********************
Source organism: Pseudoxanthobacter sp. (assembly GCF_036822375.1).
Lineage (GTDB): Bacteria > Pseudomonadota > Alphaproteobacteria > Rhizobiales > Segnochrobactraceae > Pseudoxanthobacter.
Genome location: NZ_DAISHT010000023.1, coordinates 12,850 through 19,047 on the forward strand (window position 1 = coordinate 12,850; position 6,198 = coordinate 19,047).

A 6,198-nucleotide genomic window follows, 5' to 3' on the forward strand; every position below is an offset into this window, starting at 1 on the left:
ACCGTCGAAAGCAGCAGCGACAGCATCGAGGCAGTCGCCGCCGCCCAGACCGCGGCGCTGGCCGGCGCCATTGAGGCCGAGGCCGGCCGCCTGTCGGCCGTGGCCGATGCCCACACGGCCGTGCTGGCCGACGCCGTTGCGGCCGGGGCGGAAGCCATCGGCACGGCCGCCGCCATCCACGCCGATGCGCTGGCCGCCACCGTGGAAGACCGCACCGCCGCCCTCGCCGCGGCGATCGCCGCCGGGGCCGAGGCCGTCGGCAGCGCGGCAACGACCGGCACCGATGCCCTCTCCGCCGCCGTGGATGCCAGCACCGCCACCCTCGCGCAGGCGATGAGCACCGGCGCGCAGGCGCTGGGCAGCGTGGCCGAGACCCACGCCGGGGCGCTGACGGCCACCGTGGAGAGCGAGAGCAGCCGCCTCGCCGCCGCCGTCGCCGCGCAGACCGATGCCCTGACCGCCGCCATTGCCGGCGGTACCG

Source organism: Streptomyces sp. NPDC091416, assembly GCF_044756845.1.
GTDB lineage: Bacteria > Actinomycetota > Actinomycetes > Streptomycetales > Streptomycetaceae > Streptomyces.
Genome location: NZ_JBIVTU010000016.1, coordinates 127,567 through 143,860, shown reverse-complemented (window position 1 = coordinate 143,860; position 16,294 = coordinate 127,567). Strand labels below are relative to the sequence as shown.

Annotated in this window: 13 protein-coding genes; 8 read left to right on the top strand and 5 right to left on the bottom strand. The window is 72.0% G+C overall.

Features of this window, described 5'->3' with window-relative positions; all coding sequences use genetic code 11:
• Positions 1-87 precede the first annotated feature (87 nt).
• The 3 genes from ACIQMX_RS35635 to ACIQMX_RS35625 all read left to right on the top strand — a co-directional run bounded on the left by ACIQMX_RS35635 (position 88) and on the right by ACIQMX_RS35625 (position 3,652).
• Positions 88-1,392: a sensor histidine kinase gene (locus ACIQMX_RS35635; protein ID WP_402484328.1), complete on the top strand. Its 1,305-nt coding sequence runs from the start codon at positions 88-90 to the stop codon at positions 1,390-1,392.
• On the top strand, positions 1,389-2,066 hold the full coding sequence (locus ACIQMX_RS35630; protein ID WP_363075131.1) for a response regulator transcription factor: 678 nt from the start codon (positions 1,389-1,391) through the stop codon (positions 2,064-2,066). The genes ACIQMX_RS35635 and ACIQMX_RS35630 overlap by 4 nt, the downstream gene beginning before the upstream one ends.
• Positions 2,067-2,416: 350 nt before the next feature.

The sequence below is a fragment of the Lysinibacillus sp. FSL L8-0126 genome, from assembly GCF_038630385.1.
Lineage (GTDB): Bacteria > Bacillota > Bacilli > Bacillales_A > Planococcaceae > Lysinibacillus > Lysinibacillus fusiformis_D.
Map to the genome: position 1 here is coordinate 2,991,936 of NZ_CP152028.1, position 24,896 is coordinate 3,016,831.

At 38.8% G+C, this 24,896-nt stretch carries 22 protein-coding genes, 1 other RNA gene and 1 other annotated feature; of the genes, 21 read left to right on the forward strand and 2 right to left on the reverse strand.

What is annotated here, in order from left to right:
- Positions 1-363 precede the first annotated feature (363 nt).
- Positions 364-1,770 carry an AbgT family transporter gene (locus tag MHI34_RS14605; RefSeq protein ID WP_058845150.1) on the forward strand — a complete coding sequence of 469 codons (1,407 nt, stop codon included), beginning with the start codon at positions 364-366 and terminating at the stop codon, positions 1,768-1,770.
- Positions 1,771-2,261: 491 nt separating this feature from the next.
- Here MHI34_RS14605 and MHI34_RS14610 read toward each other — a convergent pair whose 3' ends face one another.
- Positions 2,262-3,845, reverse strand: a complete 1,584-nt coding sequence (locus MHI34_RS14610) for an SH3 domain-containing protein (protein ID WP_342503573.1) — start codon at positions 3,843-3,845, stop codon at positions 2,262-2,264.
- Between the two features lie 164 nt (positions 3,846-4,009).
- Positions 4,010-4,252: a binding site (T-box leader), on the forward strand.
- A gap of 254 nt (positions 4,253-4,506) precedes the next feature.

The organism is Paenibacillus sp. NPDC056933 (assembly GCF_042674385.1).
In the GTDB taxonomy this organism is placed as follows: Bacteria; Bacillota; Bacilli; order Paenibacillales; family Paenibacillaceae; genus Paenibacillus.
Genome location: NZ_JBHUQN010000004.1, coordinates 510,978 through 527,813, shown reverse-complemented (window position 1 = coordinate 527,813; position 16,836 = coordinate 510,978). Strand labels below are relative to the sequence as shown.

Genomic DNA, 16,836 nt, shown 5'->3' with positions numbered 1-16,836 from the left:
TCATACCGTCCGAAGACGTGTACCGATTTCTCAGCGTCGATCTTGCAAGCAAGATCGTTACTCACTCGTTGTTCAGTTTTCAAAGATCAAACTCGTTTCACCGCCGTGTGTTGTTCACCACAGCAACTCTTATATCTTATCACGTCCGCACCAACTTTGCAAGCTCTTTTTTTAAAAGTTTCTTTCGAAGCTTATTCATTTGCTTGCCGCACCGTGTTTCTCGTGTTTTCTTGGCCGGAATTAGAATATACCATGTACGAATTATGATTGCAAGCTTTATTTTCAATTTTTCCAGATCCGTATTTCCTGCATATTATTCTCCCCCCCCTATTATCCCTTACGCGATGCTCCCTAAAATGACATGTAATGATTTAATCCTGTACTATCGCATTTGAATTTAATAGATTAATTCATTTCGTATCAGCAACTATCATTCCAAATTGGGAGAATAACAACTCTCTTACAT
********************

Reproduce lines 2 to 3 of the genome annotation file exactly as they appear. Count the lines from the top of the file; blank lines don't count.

Lineage (GTDB): Bacteria > Pseudomonadota > Alphaproteobacteria > Rhizobiales > Segnochrobactraceae > Pseudoxanthobacter.
Genome location: NZ_DAISHT010000023.1, coordinates 12,850 through 19,047 on the forward strand (window position 1 = coordinate 12,850; position 6,198 = coordinate 19,047).